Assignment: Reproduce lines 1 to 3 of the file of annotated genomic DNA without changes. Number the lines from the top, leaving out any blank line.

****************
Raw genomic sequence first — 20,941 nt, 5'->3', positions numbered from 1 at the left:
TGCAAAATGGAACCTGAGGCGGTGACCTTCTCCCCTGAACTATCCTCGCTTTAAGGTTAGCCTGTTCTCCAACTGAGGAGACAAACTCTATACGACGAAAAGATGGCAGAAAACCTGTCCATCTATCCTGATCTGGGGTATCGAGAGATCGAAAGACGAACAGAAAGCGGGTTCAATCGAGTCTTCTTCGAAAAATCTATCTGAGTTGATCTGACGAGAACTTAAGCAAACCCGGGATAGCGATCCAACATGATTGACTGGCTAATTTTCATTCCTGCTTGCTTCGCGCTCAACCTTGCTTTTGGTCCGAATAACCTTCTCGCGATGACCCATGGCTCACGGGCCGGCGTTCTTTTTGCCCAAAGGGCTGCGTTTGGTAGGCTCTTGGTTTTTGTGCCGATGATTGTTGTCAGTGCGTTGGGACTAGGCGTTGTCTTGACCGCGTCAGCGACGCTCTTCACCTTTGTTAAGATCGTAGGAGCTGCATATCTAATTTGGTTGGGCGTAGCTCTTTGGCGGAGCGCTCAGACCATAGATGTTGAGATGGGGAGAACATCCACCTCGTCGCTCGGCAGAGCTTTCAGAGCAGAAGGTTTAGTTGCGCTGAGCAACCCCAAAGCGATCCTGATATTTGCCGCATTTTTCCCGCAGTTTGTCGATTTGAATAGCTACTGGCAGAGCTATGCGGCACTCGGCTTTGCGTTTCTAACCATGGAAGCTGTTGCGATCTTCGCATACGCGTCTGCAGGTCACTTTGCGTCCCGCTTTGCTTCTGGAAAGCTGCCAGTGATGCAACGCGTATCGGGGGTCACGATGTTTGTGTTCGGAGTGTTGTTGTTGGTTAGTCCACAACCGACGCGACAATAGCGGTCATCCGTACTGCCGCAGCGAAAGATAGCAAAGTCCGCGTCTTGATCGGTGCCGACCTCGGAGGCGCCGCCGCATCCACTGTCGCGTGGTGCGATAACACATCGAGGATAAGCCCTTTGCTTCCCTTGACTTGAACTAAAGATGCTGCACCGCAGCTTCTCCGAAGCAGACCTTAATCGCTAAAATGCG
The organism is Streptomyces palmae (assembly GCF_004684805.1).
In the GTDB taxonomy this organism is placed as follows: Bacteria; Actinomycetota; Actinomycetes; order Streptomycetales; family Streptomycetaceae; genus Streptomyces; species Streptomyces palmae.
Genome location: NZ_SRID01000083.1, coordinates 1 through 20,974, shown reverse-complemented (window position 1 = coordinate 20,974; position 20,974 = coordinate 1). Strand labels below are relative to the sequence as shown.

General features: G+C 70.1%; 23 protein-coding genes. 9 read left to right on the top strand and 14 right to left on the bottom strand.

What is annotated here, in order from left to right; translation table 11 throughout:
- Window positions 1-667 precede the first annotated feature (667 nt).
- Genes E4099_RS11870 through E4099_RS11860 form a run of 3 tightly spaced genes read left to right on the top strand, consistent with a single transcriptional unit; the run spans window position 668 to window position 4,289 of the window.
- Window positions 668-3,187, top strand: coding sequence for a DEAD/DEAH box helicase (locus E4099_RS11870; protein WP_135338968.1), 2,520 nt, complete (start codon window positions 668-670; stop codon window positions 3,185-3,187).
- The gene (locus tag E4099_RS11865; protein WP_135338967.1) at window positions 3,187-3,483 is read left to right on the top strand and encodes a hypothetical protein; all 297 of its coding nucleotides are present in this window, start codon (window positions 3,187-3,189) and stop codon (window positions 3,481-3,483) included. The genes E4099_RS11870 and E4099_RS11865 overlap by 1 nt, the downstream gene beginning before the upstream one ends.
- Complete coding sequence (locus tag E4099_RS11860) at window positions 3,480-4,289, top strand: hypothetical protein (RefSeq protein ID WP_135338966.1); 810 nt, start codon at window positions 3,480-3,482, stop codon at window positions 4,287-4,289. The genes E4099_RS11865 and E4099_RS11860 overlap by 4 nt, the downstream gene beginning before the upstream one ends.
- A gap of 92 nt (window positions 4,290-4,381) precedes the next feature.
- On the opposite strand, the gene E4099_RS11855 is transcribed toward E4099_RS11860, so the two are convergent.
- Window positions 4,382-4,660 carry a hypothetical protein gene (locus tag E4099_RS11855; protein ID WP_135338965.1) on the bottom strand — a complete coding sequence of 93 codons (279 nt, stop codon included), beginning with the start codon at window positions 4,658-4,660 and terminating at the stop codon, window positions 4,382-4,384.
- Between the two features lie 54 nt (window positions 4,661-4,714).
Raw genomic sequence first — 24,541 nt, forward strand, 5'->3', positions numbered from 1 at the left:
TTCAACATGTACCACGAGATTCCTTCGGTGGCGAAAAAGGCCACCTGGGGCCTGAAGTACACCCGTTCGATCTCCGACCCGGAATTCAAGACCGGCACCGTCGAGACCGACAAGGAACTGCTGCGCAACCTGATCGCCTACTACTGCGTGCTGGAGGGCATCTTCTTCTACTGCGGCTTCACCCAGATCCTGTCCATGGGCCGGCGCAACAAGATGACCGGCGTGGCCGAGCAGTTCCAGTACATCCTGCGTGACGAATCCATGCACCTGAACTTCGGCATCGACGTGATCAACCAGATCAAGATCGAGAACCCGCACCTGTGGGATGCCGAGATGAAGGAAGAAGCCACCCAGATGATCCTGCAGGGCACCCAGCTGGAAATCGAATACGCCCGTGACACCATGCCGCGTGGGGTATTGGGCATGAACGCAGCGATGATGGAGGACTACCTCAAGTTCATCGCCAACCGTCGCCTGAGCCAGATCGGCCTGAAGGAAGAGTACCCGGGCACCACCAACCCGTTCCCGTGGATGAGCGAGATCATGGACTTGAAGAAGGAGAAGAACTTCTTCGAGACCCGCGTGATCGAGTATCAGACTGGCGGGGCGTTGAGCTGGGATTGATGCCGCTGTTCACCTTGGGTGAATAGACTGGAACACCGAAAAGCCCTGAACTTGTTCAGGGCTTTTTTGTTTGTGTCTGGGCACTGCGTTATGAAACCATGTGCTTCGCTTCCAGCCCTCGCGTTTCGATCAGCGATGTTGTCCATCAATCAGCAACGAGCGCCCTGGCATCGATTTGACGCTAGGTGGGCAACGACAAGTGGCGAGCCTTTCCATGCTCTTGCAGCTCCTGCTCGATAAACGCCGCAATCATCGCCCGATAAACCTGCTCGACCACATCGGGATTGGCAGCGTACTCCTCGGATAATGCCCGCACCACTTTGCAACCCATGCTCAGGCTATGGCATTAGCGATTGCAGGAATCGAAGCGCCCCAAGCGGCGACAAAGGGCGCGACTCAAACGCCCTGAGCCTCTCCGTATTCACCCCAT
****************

Raw genomic sequence first — 20,941 nt, 5'->3', positions numbered from 1 at the left:
TGCAAAATGGAACCTGAGGCGGTGACCTTCTCCCCTGAACTATCCTCGCTTTAAGGTTAGCCTGTTCTCCAACTGAGGAGACAAACTCTATACGACGAAAAGATGGCAGAAAACCTGTCCATCTATCCTGATCTGGGGTATCGAGAGATCGAAAGACGAACAGAAAGCGGGTTCAATCGAGTCTTCTTCGAAAAATCTATCTGAGTTGATCTGACGAGAACTTAAGCAAACCCGGGATAGCGATCCAACATGATTGACTGGCTAATTTTCATTCCTGCTTGCTTCGCGCTCAACCTTGCTTTTGGTCCGAATAACCTTCTCGCGATGACCCATGGCTCACGGGCCGGCGTTCTTTTTGCCCAAAGGGCTGCGTTTGGTAGGCTCTTGGTTTTTGTGCCGATGATTGTTGTCAGTGCGTTGGGACTAGGCGTTGTCTTGACCGCGTCAGCGACGCTCTTCACCTTTGTTAAGATCGTAGGAGCTGCATATCTAATTTGGTTGGGCGTAGCTCTTTGGCGGAGCGCTCAGACCATAGATGTTGAGATGGGGAGAACATCCACCTCGTCGCTCGGCAGAGCTTTCAGAGCAGAAGGTTTAGTTGCGCTGAGCAACCCCAAAGCGATCCTGATATTTGCCGCATTTTTCCCGCAGTTTGTCGATTTGAATAGCTACTGGCAGAGCTATGCGGCACTCGGCTTTGCGTTTCTAACCATGGAAGCTGTTGCGATCTTCGCATACGCGTCTGCAGGTCACTTTGCGTCCCGCTTTGCTTCTGGAAAGCTGCCAGTGATGCAACGCGTATCGGGGGTCACGATGTTTGTGTTCGGAGTGTTGTTGTTGGTTAGTCCACAACCGACGCGACAATAGCGGTCATCCGTACTGCCGCAGCGAAAGATAGCAAAGTCCGCGTCTTGATCGGTGCCGACCTCGGAGGCGCCGCCGCATCCACTGTCGCGTGGTGCGATAACACATCGAGGATAAGCCCTTTGCTTCCCTTGACTTGAACTAAAGATGCTGCACCGCAGCTTCTCCGAAGCAGACCTTAATCGCTAAAATGCG
The organism is Streptomyces palmae (assembly GCF_004684805.1).